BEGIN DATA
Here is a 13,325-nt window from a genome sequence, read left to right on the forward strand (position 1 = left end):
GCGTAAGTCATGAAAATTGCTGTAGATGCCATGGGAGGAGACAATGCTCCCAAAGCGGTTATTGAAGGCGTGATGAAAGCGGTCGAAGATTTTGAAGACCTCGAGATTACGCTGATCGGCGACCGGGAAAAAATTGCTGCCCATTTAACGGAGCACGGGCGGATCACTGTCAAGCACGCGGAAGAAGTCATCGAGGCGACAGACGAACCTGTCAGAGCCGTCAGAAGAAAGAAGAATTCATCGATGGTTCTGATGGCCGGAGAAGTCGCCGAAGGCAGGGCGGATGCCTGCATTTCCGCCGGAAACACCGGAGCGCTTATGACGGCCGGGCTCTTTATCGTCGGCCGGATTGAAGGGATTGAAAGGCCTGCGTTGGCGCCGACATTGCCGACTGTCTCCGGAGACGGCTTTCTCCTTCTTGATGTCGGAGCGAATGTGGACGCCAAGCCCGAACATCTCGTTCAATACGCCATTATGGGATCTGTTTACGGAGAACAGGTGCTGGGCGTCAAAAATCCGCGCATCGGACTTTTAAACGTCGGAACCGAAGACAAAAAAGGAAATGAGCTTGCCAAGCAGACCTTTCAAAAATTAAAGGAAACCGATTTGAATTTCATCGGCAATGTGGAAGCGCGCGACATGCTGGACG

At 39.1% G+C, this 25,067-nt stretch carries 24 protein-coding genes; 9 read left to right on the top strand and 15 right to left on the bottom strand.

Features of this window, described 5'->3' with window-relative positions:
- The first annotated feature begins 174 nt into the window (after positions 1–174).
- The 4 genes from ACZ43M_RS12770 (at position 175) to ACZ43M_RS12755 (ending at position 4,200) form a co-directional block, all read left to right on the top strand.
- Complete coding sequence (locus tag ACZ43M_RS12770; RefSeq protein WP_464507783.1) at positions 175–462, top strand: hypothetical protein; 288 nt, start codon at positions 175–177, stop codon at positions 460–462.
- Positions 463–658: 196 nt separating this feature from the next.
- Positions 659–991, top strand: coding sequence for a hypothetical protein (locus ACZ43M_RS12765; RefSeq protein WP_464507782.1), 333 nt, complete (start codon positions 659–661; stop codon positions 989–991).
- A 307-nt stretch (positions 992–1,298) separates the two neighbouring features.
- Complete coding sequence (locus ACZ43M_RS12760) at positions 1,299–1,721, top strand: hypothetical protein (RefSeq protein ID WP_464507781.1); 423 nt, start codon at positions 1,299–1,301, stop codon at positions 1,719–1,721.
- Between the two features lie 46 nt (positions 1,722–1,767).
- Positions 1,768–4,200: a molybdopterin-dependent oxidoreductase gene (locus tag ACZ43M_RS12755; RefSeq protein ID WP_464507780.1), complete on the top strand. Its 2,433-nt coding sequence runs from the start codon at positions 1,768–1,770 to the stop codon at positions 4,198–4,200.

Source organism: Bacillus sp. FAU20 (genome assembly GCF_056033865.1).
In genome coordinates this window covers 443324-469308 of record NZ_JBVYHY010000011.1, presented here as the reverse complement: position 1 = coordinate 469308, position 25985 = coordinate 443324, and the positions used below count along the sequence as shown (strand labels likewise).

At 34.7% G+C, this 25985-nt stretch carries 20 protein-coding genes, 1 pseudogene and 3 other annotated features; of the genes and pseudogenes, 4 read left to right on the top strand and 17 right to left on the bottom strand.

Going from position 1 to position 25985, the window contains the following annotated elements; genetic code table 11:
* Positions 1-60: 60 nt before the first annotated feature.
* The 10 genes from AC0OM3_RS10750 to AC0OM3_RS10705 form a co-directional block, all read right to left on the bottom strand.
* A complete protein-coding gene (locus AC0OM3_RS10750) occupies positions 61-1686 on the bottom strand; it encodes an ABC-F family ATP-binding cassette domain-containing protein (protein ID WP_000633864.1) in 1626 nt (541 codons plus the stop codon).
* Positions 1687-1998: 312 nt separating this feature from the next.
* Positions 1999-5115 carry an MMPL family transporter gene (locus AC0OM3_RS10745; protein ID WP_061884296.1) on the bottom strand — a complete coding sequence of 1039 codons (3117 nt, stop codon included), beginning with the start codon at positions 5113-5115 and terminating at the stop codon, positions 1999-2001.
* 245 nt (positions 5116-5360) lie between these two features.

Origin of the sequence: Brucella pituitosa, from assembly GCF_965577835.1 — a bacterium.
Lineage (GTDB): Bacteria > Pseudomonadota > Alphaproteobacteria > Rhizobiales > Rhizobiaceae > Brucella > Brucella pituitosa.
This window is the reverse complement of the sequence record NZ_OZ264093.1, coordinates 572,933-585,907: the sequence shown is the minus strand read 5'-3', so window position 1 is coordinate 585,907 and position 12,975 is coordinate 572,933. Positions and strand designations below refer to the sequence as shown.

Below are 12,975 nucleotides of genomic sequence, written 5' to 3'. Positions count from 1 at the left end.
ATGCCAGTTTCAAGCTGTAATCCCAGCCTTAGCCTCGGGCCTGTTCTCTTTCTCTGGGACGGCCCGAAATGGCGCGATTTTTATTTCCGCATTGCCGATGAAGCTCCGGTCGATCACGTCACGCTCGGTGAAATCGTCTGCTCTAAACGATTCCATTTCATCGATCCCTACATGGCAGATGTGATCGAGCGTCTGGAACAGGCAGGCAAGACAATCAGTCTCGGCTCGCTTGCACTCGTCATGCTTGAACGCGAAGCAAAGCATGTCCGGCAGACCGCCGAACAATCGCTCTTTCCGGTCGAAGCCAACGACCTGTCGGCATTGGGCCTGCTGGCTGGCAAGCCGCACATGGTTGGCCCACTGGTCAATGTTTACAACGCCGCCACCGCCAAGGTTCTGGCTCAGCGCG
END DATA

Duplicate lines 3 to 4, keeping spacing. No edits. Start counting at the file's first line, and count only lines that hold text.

At 39.1% G+C, this 25,067-nt stretch carries 24 protein-coding genes; 9 read left to right on the top strand and 15 right to left on the bottom strand.

Features of this window, described 5'->3' with window-relative positions: